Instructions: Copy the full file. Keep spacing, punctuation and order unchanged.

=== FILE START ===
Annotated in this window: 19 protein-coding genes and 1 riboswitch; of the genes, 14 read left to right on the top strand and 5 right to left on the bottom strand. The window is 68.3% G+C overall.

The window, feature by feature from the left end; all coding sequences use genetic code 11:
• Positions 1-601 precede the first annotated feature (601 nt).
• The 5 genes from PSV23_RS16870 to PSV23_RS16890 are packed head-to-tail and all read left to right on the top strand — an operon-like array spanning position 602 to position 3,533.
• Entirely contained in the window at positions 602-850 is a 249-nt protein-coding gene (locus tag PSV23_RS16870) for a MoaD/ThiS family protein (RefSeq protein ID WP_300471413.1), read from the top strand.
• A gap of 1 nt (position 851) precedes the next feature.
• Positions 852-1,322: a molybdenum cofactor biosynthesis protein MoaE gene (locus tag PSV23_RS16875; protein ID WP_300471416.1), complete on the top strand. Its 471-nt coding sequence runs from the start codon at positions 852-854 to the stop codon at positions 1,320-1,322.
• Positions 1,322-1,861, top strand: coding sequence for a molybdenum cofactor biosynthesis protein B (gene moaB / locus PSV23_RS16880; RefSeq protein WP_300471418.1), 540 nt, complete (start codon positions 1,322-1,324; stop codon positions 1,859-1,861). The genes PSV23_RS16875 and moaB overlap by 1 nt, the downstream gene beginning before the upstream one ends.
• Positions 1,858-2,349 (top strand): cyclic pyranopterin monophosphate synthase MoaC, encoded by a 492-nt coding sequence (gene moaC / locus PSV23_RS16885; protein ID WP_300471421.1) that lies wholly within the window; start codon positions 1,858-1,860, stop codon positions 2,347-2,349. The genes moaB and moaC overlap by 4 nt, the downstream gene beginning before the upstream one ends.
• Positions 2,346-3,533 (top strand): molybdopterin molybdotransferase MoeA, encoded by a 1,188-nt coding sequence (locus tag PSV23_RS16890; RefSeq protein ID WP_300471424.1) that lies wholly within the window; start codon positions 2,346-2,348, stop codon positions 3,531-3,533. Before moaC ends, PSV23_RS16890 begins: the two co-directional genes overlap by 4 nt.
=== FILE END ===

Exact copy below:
Annotated in this window: 19 protein-coding genes and 1 riboswitch; of the genes, 14 read left to right on the top strand and 5 right to left on the bottom strand. The window is 68.3% G+C overall.

The window, feature by feature from the left end; all coding sequences use genetic code 11:
• Positions 1-601 precede the first annotated feature (601 nt).
• The 5 genes from PSV23_RS16870 to PSV23_RS16890 are packed head-to-tail and all read left to right on the top strand — an operon-like array spanning position 602 to position 3,533.
• Entirely contained in the window at positions 602-850 is a 249-nt protein-coding gene (locus tag PSV23_RS16870) for a MoaD/ThiS family protein (RefSeq protein ID WP_300471413.1), read from the top strand.
• A gap of 1 nt (position 851) precedes the next feature.
• Positions 852-1,322: a molybdenum cofactor biosynthesis protein MoaE gene (locus tag PSV23_RS16875; protein ID WP_300471416.1), complete on the top strand. Its 471-nt coding sequence runs from the start codon at positions 852-854 to the stop codon at positions 1,320-1,322.
• Positions 1,322-1,861, top strand: coding sequence for a molybdenum cofactor biosynthesis protein B (gene moaB / locus PSV23_RS16880; RefSeq protein WP_300471418.1), 540 nt, complete (start codon positions 1,322-1,324; stop codon positions 1,859-1,861). The genes PSV23_RS16875 and moaB overlap by 1 nt, the downstream gene beginning before the upstream one ends.
• Positions 1,858-2,349 (top strand): cyclic pyranopterin monophosphate synthase MoaC, encoded by a 492-nt coding sequence (gene moaC / locus PSV23_RS16885; protein ID WP_300471421.1) that lies wholly within the window; start codon positions 1,858-1,860, stop codon positions 2,347-2,349. The genes moaB and moaC overlap by 4 nt, the downstream gene beginning before the upstream one ends.
• Positions 2,346-3,533 (top strand): molybdopterin molybdotransferase MoeA, encoded by a 1,188-nt coding sequence (locus tag PSV23_RS16890; RefSeq protein ID WP_300471424.1) that lies wholly within the window; start codon positions 2,346-2,348, stop codon positions 3,531-3,533. Before moaC ends, PSV23_RS16890 begins: the two co-directional genes overlap by 4 nt.